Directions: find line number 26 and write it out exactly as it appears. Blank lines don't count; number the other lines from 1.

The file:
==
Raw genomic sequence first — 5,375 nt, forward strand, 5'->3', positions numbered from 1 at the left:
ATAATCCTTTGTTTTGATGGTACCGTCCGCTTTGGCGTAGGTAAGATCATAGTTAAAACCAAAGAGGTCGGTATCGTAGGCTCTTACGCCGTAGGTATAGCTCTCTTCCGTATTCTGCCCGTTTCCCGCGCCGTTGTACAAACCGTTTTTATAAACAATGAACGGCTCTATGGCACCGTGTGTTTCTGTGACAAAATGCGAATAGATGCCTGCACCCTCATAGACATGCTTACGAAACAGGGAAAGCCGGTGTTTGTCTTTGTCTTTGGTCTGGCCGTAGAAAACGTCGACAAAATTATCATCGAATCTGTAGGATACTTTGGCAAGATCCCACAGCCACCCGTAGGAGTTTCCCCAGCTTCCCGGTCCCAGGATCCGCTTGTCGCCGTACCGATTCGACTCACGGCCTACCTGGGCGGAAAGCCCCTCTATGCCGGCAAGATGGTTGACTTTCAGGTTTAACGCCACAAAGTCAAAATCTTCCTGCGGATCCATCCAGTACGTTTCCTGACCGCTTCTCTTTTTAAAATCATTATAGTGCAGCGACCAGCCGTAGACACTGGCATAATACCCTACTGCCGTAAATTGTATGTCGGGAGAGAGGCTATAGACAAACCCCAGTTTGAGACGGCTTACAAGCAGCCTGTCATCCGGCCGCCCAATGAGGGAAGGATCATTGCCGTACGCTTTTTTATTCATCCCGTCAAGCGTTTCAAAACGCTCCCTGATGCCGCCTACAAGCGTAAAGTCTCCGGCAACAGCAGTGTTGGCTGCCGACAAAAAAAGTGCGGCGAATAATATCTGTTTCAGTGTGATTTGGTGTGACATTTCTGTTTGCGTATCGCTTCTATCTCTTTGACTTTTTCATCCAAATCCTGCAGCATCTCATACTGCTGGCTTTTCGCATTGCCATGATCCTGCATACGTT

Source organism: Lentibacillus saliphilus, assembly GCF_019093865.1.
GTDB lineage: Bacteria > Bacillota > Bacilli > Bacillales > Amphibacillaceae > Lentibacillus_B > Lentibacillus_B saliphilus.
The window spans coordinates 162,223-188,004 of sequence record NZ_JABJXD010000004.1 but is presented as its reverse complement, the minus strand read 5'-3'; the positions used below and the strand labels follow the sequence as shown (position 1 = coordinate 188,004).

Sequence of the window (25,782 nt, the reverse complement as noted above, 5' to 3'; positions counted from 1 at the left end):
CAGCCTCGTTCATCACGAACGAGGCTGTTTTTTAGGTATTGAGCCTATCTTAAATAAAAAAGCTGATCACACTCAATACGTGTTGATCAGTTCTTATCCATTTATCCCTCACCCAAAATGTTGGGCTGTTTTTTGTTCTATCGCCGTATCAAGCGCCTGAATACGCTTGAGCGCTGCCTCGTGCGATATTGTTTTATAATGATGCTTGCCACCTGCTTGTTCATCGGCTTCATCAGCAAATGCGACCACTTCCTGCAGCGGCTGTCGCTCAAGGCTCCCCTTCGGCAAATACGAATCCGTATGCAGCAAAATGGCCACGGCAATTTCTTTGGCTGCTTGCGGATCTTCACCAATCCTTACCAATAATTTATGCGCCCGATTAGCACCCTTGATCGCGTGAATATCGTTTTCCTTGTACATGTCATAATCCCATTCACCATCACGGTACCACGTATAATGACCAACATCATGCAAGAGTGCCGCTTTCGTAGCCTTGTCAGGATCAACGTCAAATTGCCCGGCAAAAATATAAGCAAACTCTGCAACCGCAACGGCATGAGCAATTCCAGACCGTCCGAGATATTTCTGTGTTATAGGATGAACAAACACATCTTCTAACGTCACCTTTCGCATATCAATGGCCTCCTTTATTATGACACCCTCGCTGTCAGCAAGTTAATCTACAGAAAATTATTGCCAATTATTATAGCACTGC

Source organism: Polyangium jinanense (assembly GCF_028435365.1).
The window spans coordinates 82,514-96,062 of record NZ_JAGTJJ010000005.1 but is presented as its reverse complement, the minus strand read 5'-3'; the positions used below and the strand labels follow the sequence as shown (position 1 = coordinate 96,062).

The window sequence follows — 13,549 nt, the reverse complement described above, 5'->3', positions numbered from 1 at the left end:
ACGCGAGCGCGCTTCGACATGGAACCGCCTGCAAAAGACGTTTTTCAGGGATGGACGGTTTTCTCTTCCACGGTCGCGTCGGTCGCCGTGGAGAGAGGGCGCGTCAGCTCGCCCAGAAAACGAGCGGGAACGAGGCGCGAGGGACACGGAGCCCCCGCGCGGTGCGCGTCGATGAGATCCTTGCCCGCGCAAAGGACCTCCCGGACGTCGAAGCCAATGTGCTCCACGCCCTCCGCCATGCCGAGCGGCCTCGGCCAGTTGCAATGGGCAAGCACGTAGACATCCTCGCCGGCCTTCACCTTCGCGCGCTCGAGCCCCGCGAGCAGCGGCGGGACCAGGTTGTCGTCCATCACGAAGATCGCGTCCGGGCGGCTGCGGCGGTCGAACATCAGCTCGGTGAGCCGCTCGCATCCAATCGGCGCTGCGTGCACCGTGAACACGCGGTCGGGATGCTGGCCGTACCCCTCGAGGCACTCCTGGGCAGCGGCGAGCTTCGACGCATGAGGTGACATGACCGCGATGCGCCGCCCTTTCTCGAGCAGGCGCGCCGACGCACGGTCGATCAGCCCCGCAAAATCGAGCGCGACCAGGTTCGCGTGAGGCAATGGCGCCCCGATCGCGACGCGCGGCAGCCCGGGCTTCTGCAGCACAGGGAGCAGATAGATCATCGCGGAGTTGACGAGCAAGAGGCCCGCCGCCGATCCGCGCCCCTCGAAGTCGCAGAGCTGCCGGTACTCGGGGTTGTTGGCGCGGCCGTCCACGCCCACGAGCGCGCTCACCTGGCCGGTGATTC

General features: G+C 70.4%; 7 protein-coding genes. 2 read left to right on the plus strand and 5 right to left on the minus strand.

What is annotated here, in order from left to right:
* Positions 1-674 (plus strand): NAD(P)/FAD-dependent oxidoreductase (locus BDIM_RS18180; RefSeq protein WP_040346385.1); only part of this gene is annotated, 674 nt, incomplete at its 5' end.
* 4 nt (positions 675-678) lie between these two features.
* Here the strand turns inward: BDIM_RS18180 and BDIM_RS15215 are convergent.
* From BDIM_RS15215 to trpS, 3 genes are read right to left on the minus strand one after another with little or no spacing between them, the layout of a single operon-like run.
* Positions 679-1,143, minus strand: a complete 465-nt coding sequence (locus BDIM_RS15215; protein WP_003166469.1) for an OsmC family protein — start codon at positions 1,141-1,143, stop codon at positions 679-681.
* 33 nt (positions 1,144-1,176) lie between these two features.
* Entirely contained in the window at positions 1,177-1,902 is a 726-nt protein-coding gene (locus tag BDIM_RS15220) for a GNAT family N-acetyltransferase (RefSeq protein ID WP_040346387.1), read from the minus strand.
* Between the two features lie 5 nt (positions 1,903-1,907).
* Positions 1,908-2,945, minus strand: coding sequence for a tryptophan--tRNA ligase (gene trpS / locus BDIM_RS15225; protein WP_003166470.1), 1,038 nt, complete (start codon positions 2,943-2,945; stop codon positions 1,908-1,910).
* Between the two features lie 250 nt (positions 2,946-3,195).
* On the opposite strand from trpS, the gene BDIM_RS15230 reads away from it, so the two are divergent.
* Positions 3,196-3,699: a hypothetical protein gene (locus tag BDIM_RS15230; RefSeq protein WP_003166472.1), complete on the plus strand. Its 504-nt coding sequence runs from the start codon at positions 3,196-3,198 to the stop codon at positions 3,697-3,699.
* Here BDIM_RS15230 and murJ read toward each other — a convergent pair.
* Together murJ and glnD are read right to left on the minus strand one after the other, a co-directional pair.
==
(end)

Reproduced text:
* Here BDIM_RS15230 and murJ read toward each other — a convergent pair.